“Lactation education and support, how to heal yourself, how to nourish your body to nourish your baby—those conversations are being stunted to get people out of the hospital faster,” says Melissa Hanna, Mahmee’s cofounder and CEO.
The company also offers at-home screenings for depression, which before the pandemic affected between 15% and 20% of pregnant or postpartum women. Recent evidence suggests as many as a third of women may now be experiencing depression during or after pregnancy.
Hanna points out that a pandemic pregnancy is already stressful enough—but for Black women the confluence of isolation, a pandemic that has had a disproportionate impact on racial minorities, and a months-long reckoning over racist police violence has created conditions uniquely conducive to anxiety and depression. There’s been a significant increase in women being flagged as at risk of depression after taking Mahmee’s screenings, although Hanna says they have yet to properly analyze those patterns.
She recalls an incident in the fall when a woman who had recently given birth messaged the Mahmee team looking for help, worried her three-week-old baby didn’t recognize her.
“I’m just a ball of nerves right now,” she told one of the company’s nurses, according to Hanna. “I’ve got an older Black son living through this chapter of American history and seeing how Black men are treated in this country. I just had a baby. I just don’t feel like myself right now.” The care team called her doctor, who Hanna says replied, “Now that I think about it, she had a really traumatic birth experience. I probably should have checked on her.” The woman—who had reached out to the doctor days before and received no reply—was able to join a support group and receive lactation counseling through the platform.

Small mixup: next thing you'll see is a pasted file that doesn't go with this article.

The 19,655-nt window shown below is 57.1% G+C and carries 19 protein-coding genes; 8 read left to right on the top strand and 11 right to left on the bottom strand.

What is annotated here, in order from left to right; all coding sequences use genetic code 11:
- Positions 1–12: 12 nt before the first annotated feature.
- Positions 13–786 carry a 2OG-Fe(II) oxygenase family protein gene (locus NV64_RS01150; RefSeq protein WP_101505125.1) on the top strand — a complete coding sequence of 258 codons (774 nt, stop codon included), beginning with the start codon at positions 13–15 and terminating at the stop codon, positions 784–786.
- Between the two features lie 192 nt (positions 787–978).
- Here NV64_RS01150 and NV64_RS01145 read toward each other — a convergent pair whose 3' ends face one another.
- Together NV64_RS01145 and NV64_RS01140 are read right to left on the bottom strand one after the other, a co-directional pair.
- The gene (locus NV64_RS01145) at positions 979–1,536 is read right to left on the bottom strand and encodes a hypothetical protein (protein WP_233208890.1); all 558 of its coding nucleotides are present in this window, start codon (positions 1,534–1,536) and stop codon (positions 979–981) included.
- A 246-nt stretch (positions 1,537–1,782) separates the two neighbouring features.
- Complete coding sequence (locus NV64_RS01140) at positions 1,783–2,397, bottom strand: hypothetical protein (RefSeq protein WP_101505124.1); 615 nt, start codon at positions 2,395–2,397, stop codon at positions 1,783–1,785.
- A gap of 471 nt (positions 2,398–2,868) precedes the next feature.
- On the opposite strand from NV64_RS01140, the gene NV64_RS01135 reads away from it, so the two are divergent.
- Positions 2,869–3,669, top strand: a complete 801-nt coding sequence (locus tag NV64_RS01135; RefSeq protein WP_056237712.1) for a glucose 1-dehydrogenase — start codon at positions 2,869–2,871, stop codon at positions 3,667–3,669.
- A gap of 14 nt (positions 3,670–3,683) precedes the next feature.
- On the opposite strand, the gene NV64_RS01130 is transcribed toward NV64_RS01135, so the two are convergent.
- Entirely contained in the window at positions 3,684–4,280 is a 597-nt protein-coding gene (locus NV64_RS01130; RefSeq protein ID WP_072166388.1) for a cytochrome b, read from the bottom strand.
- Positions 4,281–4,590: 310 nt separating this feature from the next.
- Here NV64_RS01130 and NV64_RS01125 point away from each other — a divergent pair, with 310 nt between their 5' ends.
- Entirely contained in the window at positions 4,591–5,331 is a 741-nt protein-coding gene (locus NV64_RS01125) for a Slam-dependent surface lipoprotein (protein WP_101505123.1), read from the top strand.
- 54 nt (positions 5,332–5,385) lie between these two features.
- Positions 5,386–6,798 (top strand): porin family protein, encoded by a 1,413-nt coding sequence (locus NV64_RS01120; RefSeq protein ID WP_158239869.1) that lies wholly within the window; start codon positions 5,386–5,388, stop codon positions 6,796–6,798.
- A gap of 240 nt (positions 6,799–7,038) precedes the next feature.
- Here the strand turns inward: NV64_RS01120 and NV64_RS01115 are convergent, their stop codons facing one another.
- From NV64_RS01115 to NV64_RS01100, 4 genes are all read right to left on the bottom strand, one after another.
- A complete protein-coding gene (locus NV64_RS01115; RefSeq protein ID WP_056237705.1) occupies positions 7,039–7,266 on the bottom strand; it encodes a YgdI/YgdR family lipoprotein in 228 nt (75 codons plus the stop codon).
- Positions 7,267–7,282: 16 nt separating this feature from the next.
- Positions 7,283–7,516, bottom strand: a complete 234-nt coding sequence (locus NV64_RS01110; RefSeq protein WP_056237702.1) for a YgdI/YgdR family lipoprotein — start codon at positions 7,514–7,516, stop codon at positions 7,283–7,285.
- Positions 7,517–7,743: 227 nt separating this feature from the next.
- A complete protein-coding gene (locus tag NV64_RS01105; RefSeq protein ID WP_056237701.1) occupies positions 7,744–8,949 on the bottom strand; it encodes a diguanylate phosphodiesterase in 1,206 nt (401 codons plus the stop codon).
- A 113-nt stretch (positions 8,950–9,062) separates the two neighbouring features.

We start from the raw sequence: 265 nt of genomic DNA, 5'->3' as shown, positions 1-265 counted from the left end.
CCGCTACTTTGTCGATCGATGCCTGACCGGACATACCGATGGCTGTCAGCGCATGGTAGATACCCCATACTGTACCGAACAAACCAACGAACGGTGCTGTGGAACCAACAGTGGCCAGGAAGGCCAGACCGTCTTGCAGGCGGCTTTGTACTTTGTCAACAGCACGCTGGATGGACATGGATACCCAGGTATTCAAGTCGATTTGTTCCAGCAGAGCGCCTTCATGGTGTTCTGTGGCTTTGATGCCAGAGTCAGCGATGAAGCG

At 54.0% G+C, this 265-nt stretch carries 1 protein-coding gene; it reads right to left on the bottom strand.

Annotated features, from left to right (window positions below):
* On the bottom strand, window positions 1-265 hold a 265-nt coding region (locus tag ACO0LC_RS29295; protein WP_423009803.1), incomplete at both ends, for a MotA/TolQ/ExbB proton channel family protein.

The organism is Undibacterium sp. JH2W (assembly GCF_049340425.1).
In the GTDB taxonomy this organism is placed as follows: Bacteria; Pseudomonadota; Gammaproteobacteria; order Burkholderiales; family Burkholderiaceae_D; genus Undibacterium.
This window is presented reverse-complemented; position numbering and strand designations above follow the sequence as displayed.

“By actively listening to women and women’s needs, you’re going to be there faster, to catch really serious issues before they become life-threatening and incredibly costly,” Hanna says.
As with all virtual care, however, these advances come with caveats. One is the need for proper training to use services and monitoring devices.
“Before you give someone a blood pressure cuff, or ask them to order one, you have to train them how to use it,” says Dawn Godbolt, policy director at the National Birth Equity Collaborative. “Right now, the chaos of living in a global pandemic—things like that can be easily missed, and then you have women sitting at home saying, ‘I don’t know how to use this.’”